a) Obviously these results alone isn’t enough to conclude that there’s a QGP. In 2004 the four collaborations at the Relativistic Heavy Ion Collider (RHIC) each put out papers detailing the evidence and concluding that the QGP was present. The top RHIC energy was 200 GeV per nucleon in the center of mass, or 1/14th of the collisions so far at the LHC, so if it’s produced at RHIC it’s definitely produced at the LHC. There is always dissent in the scientific community – it’s healthy – so you could definitely find outliers, but there is a strong consensus in the scientific community that the QGP is produced in nucleus-nucleus collisions at RHIC and LHC energies.

    Some of the main evidence for the QGP is:
    1. Jet quenching – This was observed in two ways at RHIC. One method was similar to the ALICE result described in this post, but the suppression of single hadrons wasn’t as high as observed by ALICE. The other method looks at correlations between two high momentum particles, likely to be produced in jets. (This is similar to the method in the CMS paper described here: http://blogs.uslhc.us/exciting-new-results-from-cms) The concept is similar to the ATLAS measurement described above, but single particles serve as proxies for fully reconstructed jets. A similar result was observed using this method, but the results were more ambiguous because jets were not fully reconstructed.
    2. Flow – We see evidence that the QGP is a fluid, moving collectively. It flows, like water flows through pipes. (The first ALICE measurement of this effect is the second paper described here: http://blogs.uslhc.us/first-heavy-ion-papers) The data are consistent with ideal hydrodynamics – meaning a fluid with no viscosity. And there is evidence that what is flowing is quarks, not hadrons (composite particles made of quarks such as protons).
    3. Thermal & chemical equilibrium – the yields of particles are consistent with chemical and thermal equilibrium and the temperature we extract from the data is high enough to produce a QGP, as determined from theory. Even strange quarks are observed to be in equilibrium. Proton-proton collisions do not produce particles at thermal equilibrium so this must come from something which is not present in proton-proton collisions.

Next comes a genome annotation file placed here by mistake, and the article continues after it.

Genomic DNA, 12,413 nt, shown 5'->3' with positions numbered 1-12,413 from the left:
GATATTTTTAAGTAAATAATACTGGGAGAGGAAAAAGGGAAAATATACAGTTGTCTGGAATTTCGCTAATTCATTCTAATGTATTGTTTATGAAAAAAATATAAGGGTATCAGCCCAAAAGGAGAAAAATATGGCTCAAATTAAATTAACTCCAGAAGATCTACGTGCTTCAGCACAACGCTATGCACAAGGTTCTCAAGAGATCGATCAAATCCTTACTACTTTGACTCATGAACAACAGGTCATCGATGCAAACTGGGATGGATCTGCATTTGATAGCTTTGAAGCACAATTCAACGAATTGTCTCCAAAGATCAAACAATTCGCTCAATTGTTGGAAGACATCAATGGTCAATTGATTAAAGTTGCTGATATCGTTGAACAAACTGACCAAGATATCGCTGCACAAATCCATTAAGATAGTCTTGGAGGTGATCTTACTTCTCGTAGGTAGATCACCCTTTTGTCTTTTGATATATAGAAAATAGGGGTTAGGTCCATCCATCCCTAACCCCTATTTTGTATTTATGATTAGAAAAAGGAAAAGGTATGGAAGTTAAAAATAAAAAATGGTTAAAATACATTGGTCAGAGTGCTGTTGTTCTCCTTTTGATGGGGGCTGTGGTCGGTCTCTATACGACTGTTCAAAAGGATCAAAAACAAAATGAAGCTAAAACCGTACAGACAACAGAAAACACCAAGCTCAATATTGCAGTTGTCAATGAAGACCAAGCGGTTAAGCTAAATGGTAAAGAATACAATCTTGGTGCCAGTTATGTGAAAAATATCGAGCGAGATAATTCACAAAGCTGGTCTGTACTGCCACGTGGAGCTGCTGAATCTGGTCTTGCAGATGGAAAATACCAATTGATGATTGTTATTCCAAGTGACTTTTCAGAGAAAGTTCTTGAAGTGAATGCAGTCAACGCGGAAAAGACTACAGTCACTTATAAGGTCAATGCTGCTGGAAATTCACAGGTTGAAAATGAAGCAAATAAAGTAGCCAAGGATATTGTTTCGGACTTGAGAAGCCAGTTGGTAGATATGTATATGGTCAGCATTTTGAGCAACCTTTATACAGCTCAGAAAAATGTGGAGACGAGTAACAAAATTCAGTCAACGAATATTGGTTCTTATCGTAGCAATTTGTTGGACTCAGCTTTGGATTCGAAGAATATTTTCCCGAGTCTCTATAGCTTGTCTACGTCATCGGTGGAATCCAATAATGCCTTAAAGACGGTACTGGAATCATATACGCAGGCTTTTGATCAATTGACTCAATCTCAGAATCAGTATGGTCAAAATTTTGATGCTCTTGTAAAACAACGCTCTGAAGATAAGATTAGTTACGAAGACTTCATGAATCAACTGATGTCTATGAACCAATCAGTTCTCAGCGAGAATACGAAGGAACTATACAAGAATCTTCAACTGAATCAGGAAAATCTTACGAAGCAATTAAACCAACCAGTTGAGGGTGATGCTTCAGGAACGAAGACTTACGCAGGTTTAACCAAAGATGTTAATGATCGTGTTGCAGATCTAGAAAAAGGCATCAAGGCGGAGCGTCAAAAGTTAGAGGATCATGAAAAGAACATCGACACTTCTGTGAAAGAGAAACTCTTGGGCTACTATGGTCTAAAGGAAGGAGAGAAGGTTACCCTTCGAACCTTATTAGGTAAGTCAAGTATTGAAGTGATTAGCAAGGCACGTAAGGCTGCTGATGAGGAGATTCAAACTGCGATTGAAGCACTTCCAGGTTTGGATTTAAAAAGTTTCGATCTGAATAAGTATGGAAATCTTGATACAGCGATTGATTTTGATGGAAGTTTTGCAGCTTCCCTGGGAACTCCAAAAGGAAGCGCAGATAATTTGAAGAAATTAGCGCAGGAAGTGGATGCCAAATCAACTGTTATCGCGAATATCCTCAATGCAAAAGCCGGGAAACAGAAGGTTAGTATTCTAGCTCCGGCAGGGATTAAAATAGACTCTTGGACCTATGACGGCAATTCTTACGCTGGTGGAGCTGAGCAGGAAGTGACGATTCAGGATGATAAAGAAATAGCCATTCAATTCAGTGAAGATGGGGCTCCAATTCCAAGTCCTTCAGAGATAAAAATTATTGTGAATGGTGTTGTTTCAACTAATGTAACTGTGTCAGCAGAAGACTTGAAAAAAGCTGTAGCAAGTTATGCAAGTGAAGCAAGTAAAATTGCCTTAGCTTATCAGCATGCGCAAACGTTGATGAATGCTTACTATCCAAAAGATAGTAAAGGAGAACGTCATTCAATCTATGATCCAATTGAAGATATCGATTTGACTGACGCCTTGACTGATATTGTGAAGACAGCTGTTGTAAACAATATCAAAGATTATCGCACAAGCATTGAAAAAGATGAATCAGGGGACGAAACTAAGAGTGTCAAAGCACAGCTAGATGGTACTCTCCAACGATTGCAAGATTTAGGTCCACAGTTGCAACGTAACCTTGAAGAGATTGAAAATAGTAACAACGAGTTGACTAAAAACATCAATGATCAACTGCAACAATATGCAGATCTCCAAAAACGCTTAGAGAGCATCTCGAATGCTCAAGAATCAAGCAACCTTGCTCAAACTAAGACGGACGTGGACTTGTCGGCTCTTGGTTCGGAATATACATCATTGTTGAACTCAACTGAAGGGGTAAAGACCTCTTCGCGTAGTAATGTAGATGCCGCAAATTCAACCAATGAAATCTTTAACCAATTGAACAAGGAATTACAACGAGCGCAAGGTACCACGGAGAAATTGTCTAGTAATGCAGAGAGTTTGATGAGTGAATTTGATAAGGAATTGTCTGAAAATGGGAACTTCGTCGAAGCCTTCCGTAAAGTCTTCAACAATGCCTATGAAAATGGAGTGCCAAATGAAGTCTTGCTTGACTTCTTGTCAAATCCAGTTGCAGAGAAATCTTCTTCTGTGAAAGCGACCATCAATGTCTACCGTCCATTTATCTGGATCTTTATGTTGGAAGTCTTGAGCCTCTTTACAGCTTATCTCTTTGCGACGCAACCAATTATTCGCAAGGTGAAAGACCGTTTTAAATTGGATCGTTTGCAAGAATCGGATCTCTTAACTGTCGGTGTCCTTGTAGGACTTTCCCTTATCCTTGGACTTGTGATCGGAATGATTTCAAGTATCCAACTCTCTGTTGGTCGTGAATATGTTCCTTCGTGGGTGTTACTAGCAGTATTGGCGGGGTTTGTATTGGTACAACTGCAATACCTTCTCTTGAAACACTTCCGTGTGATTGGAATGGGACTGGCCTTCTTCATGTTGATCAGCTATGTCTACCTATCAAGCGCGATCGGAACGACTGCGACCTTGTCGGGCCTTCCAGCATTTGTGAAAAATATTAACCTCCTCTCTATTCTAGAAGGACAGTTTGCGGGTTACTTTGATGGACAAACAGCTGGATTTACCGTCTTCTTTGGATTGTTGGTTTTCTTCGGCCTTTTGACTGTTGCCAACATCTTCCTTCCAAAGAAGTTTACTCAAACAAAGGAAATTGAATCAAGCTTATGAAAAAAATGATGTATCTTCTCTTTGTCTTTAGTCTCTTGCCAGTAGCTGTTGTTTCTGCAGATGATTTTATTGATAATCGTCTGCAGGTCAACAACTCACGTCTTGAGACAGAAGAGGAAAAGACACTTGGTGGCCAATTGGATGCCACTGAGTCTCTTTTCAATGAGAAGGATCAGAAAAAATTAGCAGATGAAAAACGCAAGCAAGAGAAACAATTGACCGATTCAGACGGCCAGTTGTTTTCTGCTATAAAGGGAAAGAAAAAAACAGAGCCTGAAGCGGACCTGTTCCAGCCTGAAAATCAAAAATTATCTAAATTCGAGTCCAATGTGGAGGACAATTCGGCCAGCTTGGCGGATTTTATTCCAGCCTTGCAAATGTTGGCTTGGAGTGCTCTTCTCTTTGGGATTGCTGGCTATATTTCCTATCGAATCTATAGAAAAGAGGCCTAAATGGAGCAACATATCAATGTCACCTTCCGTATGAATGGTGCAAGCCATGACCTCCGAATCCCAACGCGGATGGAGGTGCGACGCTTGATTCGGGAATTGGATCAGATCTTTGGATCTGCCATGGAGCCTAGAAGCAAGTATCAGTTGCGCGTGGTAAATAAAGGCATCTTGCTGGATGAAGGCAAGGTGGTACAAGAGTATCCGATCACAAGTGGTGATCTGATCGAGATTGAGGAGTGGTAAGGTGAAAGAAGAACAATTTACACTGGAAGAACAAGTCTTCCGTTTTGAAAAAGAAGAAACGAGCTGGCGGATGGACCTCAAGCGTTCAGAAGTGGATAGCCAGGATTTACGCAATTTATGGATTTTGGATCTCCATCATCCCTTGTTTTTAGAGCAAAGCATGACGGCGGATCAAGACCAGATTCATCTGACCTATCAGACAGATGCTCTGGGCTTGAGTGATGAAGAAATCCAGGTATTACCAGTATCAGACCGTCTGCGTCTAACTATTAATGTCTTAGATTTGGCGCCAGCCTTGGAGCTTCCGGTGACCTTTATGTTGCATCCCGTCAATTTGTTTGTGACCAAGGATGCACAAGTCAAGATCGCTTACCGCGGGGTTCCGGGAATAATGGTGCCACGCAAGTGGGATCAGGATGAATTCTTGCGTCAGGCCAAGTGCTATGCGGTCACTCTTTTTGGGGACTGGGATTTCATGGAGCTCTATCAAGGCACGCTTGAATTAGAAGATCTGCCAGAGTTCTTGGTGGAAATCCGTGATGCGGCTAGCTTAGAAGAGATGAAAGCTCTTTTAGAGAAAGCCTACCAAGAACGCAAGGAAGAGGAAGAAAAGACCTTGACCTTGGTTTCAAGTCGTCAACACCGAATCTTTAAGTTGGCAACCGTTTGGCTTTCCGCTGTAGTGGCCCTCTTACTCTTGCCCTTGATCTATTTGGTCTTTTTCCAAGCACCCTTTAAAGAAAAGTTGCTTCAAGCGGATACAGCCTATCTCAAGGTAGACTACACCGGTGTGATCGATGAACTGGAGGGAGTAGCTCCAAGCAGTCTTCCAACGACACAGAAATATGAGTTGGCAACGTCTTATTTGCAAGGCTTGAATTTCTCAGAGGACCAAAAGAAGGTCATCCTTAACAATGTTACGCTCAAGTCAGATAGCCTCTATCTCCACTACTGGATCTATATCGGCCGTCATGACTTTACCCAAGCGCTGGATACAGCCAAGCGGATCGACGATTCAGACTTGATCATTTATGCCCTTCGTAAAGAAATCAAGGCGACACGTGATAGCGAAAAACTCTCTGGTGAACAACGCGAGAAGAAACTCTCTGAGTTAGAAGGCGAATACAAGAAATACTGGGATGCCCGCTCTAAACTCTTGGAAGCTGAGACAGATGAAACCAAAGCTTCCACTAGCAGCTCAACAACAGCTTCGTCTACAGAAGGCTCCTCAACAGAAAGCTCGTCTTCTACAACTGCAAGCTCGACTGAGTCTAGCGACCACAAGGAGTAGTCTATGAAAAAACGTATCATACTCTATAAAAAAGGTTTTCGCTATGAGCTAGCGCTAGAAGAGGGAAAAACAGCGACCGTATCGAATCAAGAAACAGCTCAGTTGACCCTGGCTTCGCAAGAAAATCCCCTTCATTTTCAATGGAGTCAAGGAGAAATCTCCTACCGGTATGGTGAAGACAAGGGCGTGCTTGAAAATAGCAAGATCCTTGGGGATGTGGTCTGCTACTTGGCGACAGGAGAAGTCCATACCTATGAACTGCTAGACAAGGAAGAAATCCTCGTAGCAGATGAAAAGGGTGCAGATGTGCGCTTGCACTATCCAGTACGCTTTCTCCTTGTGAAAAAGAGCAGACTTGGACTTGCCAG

4. Energy density – measurements of the transverse energy give us a measure of the energy density in the collision, and the energy densities we observe are well above the energy densities required to form a QGP.

    These links have more details and are accessible to the general public:
    http://www.bnl.gov/bnlweb/pubaf/pr/pr_display.asp?prid=05-38
    http://www.physics.arizona.edu/~rafelski/QGPdiscovered.html

    In principle it would be possible to have jets quenched by a lead ion not involved in the collision, but the probability of this happening is incredibly low – too low to explain the data. In a particle collider, particles go around in bunches. The beams of particles are not like streams of water coming out of a fire hose. Particles travel around the collider in bunches, like beads on a string. Each beam is like a beaded necklace with each bead containing several nuclei. Collisions happen when the bunches in each beam cross. The luminosity – the rate of collisions – was so low that we didn’t get more than one collision in each bunch crossing. (At least not at a statistically significant rate.) If density of nuclei in a bunch is so low that we don’t get more than one collision in each bunch crossing, the odds that something could get hit out of one of the nuclei and hit a third nucleus is even smaller. Imagine you and a friend are hitting baseballs at each other trying to get two baseballs to collide – and then you’re trying to get one baseball to ricochet off the other and hit a third baseball. Not very likely.

    We have pondered whether other explanations could explain jet quenching – but we’ve now seen it in three different ways (methods like the ALICE result, methods like the CMS result, and methods like the ATLAS result) and it’s been seen by 7 experiments at two different colliders – ALICE, ATLAS, CMS, PHENIX, STAR, PHOBOS, and Brahms. So the experimental evidence is pretty overwhelming.

    b) All combinations are possible and it’s possible to calculate which are most probable. The detailed calculations are complicated but some details are here: http://en.wikipedia.org/wiki/Parton_%28particle_physics%29